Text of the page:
About half of us are chronic mouth breathers, a practice that can irritate the lungs, increase the risk of respiratory infection and sap the body of moisture, and has been linked to bad breath, sleep apnoea and other health conditions. Breathing in and out of the nose filters, heats and treats the air. It helps us take fuller, deeper breaths. It also allows us to absorb more oxygen and raises the intake of nitric oxide, a molecule that opens the blood vessels, which increases circulation and allows oxygen, blood and nutrients to travel to every part of the body. Immune function, weight, mood and sexual function are all influenced by nitric oxide.
For the nearly 40 per cent of people who suffer from chronic nasal obstruction because of allergies, sinusitis, a deviated septum or any of the other many causes, shutting the mouth can be a challenge.
The first step is to clear congestion. “There are sprays and neti pots,” Nestor said. “I put eucalyptus oil under my nose.”
CONGESTION CLEARING: An exercise in The Oxygen Advantage, by Patrick McKeown, may help decongest the nose: Sit up straight, gently inhale and exhale through the nose, then pinch both nostrils shut. Shake your head up and down or from side to side until you feel the need to breathe. Take a slow breath in through the nose, or through pursed lips if the nose is still congested. Breathe calmly for 30 seconds to a minute and repeat five more times.
Take some deep breaths.
The average adult engages as little as 10 per cent of the diaphragm, the jellyfish-shaped muscle under the lungs primarily responsible for respiration. Shallow chest breathing can overburden the heart, strain the neck and shoulder muscles, and keep you in a constant state of low-grade stress. Diaphragmatic breathing, also known as belly breathing, can retrain you to breathe more deeply, allow the lungs to soak up more oxygen and reduce stress.
BELLY BREATHING: Lie flat on your back with your knees bent. Place one hand on your chest and the other on your belly just below your rib cage. Breathe in slowly through the nose so your stomach expands against your hand. The hand on your chest should not move. Slowly exhale through the nose or pursed lips and feel the belly move down to its original position. Repeat for five to 10 minutes. As you get more comfortable with the technique, practice sitting or standing.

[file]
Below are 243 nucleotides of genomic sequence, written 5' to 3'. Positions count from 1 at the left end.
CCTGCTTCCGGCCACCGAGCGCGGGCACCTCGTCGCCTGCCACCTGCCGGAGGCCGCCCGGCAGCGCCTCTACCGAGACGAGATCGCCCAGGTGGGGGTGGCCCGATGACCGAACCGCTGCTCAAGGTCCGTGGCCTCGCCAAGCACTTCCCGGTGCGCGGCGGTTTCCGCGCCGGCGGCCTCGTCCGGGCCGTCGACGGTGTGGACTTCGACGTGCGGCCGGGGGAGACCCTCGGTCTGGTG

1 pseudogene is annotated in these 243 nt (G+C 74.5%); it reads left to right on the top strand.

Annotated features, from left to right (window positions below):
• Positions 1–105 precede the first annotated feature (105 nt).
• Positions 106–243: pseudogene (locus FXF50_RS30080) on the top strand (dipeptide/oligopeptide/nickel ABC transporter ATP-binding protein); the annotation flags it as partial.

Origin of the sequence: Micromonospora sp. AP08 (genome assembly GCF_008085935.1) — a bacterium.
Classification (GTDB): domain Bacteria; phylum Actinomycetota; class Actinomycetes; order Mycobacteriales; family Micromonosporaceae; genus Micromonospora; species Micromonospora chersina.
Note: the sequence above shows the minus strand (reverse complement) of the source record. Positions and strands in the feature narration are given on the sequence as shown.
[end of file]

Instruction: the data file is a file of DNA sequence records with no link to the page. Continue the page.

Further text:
Grab a ball and roll away.
When you breathe into the chest, muscles in the neck, shoulders, upper chest and back try to help out and can become tight. And when muscles of the upper body are chronically tight, they can restrict normal breathing. Massaging the upper body with a tennis or massage ball can break this cycle and loosen, lengthen and relax the muscles. (Note: Avoid using a lacrosse ball for these stretches. Its hard rubber may cause more pain than good, particularly when it comes to the neck muscles.)
PECTORAL ROLL: Stand facing a wall and place the ball under your collarbone at the sternum. Lean against the wall and slowly roll the ball back and forth, side to side, along the valley below your clavicle several times. Repeat on the other side of your chest.
INTERCOSTAL ROLL: Standing with your side to the wall, raise the arm closest to the wall overhead and place the palm on the wall. Put the ball under the armpit at the top of your ribs, lean into the wall, and gently rock back and forth. Lower the ball 2.5 centimetres and repeat. Continue down your side, massaging the intercostal muscles between your ribs, until you reach your lower ribs. Repeat on the other side.
UPPER BACK ROLL: Turn so your back faces the wall. Place the ball at the top of your trapezius, the upper back muscle, and lean into the wall. Gently roll the ball along the outer edge of the shoulder blade by bending and straightening the knees and then lifting and lowering the heels. Think about tracing the line a tank top strap would make. Repeat on the other side.
NECK RELEASE: Come down onto your back with a yoga block or thick book under your head. Turn your head to the right and place the ball on your upper neck behind your ear. Take five deep breaths. Then gently nod three or four times, and shake your head three or four times. Switch sides.
Stand up straight.
Poor posture restricts the diaphragm and slows down activities like blood flow and digestion. These exercises stretch the legs, lengthen the back and open the shoulders, helping to draw the shoulders back and decompress the spine.
CAT/COW: Come into a tabletop position on the floor, with hands under shoulders and knees under hips. As you inhale, drop the belly, press the chest forward and look up. Exhale, tuck the chin toward the chest and round the spine. Flow between these cow and cat yoga positions for three to five breaths, following your breath.
WIDE-LEGGED FORWARD FOLD: Stand with your feet wider than hips distance, typically about one metre apart. Turn your toes in. Interlace your hands behind your back. Inhale, open the chest and bring the palms closer together. As you exhale, fold forward and allow your arms to hang overhead. If it’s uncomfortable to hold your palms together, hold on to a towel or yoga strap. Stay here for five to 10 breaths.
SUPINE SPINAL TWIST: Lie on your back, hug your knees into your chest and take a few breaths. Then extend your arms out in opposite directions, making a T shape. As you exhale, lower your knees to the right, keeping both shoulder blades on the floor. You can deepen the twist by looking over your left shoulder. Take several breaths here, inhale and move the knees back to centre, exhale and lower them to the left and take the twist in the other direction.
The New York Times